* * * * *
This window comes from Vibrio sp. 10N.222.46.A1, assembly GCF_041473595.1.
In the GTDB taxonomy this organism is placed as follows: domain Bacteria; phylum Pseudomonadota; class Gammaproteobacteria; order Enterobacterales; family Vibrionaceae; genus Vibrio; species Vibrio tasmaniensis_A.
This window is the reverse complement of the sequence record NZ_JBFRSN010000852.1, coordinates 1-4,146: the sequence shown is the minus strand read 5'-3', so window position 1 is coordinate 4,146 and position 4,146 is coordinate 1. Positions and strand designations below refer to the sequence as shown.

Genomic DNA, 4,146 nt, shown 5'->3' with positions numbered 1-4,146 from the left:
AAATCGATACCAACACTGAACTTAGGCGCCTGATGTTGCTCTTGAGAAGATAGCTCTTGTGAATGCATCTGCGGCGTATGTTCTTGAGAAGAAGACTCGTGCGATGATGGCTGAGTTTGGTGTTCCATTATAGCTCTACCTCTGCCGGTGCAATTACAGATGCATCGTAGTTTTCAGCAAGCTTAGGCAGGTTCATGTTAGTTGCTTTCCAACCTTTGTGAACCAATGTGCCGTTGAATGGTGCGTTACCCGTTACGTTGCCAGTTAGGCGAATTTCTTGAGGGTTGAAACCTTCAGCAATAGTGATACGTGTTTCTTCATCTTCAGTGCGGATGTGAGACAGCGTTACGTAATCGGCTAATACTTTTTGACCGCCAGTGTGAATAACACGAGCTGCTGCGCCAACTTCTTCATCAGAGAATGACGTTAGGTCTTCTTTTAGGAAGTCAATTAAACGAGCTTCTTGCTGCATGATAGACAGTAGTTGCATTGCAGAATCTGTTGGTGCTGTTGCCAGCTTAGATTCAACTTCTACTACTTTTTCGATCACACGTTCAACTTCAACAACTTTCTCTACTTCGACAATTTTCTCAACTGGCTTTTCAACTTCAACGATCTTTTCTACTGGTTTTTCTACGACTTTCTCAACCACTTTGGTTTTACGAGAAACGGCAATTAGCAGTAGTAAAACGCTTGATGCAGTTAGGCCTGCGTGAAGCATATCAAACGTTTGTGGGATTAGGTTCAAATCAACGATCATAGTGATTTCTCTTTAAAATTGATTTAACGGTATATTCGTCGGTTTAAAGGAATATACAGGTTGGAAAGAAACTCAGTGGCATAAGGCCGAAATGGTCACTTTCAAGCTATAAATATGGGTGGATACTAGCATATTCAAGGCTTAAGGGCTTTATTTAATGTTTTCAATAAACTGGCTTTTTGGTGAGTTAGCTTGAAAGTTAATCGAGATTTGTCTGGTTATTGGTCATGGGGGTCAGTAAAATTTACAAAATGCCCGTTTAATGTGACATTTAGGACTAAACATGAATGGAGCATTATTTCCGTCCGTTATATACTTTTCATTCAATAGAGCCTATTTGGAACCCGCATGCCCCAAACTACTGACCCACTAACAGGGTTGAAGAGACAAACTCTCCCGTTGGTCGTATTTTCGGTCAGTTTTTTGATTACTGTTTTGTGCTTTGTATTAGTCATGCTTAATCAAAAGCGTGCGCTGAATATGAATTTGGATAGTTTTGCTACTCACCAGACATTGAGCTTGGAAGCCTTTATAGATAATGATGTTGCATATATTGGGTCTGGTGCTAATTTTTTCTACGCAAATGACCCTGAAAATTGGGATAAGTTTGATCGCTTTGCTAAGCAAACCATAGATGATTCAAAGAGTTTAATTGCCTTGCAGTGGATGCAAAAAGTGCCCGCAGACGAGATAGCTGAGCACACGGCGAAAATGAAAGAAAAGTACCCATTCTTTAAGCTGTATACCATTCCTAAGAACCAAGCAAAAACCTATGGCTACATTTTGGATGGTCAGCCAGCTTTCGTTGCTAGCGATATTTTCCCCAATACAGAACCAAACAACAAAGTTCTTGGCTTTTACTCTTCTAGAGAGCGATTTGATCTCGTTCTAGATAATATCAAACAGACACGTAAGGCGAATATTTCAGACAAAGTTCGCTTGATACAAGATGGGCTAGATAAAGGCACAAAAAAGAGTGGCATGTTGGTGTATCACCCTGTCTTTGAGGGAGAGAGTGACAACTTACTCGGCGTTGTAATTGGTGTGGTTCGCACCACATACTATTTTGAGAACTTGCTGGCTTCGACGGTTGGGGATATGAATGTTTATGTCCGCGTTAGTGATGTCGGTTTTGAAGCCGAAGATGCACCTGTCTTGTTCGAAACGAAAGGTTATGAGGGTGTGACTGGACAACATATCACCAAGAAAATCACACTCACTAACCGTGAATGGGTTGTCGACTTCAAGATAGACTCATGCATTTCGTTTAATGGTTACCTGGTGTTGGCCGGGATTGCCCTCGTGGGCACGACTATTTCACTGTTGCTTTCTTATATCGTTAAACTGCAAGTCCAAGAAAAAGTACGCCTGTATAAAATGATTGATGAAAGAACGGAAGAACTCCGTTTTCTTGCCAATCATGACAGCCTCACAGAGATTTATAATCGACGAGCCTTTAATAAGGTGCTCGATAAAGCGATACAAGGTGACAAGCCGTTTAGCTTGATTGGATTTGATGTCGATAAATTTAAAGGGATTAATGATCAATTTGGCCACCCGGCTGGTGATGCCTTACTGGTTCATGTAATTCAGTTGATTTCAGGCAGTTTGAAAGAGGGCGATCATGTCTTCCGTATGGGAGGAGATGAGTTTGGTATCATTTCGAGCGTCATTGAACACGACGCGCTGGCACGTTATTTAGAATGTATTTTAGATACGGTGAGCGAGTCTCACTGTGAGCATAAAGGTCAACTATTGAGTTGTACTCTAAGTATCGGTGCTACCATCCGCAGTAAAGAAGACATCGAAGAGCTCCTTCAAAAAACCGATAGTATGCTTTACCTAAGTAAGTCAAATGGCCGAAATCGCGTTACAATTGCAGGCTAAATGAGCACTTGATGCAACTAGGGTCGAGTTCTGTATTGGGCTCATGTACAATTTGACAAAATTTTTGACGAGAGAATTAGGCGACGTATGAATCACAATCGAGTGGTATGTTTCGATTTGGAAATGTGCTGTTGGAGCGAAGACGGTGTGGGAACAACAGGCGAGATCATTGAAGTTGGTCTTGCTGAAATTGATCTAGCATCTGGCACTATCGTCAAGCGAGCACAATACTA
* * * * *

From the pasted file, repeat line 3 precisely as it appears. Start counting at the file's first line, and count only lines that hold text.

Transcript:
This window is the reverse complement of the sequence record NZ_JBFRSN010000852.1, coordinates 1-4,146: the sequence shown is the minus strand read 5'-3', so window position 1 is coordinate 4,146 and position 4,146 is coordinate 1. Positions and strand designations below refer to the sequence as shown.